Never have I been paddled, which is the method of corporal punishment still legal in nineteen states. I have, however, been slapped many times — by several teachers and by one principal. Those who have gotten the paddle, the "board of education," the method most common in those states, claim paddles with holes in them hurt more. I wouldn’t know, but I’ll take their word for it.
I think it was in fifth grade at St. William’s School in Tewksbury, Massachusetts that a spring storm delivered three inches of snow perfect for snowballs — and just before recess. Our principal, Mother Edward Mary, anticipated trouble. Prior to the bell for outdoor recess to begin, she announced over the intercom that there will be no throwing of snowballs. Then she stood at a 2nd floor window overlooking the playground with binoculars to identify violators. In twenty minutes, she’d written a long list, and my name was on it.
Allowing time for us to return to our classrooms and put our boots and jackets away, she got on the intercom again to say, “The following boys will report to the cafeteria immediately: “Albert Brackett, Joseph Hedstrom, Thomas McLaughlin…” and about twenty others. All the classroom doors opened into the hallways and two dozen grim-faced boys filed silently down the stairs to the basement cafeteria where Mother Edward Mary told us to line up against the wall. “I told you not to throw snowballs,” she said. She approached the first boy, put the curled index finger of her left hand under his chin to lift his face to her, then slapped it — a stinging blow — with her right. She did the same to the second boy, and so on down the line. I was near the end.
When she was done, I tried hard not to look at Al Brackett because if our eyes met, I knew we would both start laughing. It wasn’t that the slap didn’t hurt, because it did. It was the exhilaration of perpetrating a shared bit of mischief and enduring the consequence collectively. It’s what we did back then, when boys would still be boys. It’s one way we bonded. Mother Superior — that was her other title — did what principals did. She was the school’s leader and insisted that rules be taken seriously. We all got that — no hard feelings. Our parents treated us the same way and none of it diminished our self-esteem. The adults were in charge, and there was security in that.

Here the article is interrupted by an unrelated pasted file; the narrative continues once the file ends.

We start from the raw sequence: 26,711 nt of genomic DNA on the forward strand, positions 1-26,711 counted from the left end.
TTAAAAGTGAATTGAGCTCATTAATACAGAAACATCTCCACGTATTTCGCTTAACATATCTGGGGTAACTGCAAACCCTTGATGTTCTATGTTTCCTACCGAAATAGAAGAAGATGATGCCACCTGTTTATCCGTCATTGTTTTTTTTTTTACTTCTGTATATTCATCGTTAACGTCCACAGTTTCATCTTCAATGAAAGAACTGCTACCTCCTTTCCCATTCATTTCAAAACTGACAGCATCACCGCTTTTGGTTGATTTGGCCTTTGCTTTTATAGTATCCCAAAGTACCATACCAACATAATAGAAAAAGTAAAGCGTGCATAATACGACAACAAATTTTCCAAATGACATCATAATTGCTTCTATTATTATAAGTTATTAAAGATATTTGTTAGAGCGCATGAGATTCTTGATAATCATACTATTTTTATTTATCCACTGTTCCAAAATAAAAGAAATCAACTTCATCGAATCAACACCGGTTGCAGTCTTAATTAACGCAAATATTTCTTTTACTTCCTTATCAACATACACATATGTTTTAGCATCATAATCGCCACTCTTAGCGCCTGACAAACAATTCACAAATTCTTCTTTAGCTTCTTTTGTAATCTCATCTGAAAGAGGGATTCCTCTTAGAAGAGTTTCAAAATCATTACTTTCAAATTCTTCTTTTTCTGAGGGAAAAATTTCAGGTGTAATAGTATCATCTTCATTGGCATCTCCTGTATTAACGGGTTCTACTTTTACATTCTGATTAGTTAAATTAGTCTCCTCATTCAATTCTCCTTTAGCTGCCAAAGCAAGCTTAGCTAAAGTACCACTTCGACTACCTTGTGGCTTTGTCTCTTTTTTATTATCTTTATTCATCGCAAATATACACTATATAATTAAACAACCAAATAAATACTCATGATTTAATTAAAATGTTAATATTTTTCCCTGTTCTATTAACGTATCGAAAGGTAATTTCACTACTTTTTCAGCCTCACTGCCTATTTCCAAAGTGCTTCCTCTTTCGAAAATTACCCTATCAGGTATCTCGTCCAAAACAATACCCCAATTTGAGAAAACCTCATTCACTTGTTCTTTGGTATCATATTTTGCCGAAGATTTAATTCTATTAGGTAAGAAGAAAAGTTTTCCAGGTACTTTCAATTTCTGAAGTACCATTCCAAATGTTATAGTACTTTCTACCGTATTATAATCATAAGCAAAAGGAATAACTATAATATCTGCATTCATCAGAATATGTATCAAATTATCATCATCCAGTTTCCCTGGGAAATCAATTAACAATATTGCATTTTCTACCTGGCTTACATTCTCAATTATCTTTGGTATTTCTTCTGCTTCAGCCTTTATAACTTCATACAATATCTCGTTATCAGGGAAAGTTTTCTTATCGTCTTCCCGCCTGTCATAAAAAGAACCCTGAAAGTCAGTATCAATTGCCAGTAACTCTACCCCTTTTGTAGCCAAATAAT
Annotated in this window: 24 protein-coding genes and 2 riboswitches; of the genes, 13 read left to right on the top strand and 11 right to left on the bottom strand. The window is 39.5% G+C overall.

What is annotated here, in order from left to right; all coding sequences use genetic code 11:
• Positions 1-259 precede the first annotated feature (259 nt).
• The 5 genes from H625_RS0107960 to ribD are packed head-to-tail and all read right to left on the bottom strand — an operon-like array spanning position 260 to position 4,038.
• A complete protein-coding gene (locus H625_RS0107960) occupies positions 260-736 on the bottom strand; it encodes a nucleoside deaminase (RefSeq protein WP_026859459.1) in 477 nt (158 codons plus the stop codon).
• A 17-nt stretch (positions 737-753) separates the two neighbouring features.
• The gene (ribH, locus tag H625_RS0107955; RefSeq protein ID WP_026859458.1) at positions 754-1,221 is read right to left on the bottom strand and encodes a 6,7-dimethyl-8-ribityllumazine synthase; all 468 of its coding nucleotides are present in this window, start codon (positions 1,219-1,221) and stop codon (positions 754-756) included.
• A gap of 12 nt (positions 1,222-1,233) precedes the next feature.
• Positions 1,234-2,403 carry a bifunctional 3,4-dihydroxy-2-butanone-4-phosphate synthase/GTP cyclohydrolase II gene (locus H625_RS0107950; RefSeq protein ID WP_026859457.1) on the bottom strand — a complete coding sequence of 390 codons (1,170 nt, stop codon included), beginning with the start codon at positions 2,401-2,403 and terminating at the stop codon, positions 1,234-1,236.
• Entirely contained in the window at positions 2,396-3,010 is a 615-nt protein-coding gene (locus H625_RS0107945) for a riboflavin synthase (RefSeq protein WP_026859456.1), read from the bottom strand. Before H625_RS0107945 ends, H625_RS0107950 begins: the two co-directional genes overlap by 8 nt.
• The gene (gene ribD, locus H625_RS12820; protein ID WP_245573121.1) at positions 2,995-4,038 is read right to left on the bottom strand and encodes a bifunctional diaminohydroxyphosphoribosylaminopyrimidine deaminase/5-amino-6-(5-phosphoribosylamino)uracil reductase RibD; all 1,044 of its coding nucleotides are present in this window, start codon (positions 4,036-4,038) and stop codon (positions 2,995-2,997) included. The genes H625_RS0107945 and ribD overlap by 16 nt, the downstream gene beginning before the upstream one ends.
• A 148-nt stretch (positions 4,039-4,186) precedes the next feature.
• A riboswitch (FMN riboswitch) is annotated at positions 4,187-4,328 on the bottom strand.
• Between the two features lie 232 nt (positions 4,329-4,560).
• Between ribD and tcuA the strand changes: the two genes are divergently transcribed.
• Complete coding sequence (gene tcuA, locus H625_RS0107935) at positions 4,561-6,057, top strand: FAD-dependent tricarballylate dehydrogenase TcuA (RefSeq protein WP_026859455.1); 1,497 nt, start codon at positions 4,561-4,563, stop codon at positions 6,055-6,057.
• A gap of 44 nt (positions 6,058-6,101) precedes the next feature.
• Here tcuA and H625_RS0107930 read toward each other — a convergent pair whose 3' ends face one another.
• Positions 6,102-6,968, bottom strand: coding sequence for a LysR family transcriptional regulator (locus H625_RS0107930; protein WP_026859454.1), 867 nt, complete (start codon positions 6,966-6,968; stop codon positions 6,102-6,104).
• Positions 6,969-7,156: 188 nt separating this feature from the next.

From St. William’s School, some of us went on to Keith Academy in nearby Lowell where we had Xaverian Brothers as teachers. Strong as Mother Edward Mary was, most of them were stronger. I can attest that they hit considerably harder and only once can I say that I didn’t deserve it. Every other time, more than a dozen, I had it coming. Brother Dennis hit hardest, but we all liked him. He was fair, and he liked us too. He never said it, but we knew. I think he saw himself in us.
Most of my friends went to public school and corporal punishment was common there too. One of the most respected men at Tewksbury High School was Joe Crotty. He was assistant principal in charge of discipline and my friends were frequent visitors to his office. If he closed the door, they’d get a thrashing, but they didn’t take it personally either. They all liked Joe. He had a job to do and he was fair. He liked them too and they knew it.
I suspect it’s much the same way in those nineteen states still allowing people like Mother Edward Mary, Brother Dennis, and Joe Crotty to do their jobs without threat of lawsuits. According to people calling in to a recent Laura Ingraham Show, students who misbehave were offered a choice: suspension or paddling. Most callers chose paddling because they could “get it over with quickly.” Others said they misbehaved because they wanted a few days off under suspension.
My first teaching job was a two-year stint at a private school for juvenile delinquents in Lowell They had been re-diagnosed under the new special ed law as “emotionally disturbed.” I never hit any of them, but I did have to forcibly remove some from my classroom when they refused to leave on their own. The age range was 14-18 and some were my size or bigger. If the big ones resisted there was a ruckus, but I always managed to deliver them to Dr. Herrmann’s office down the hall. He was a former running back at Kansas State. He would take them inside and close the door, just like Joe Crotty did.
That was in the mid 1970s and most states have “progressed” since then, banning corporal punishment. Schools are much better now, don’t you think?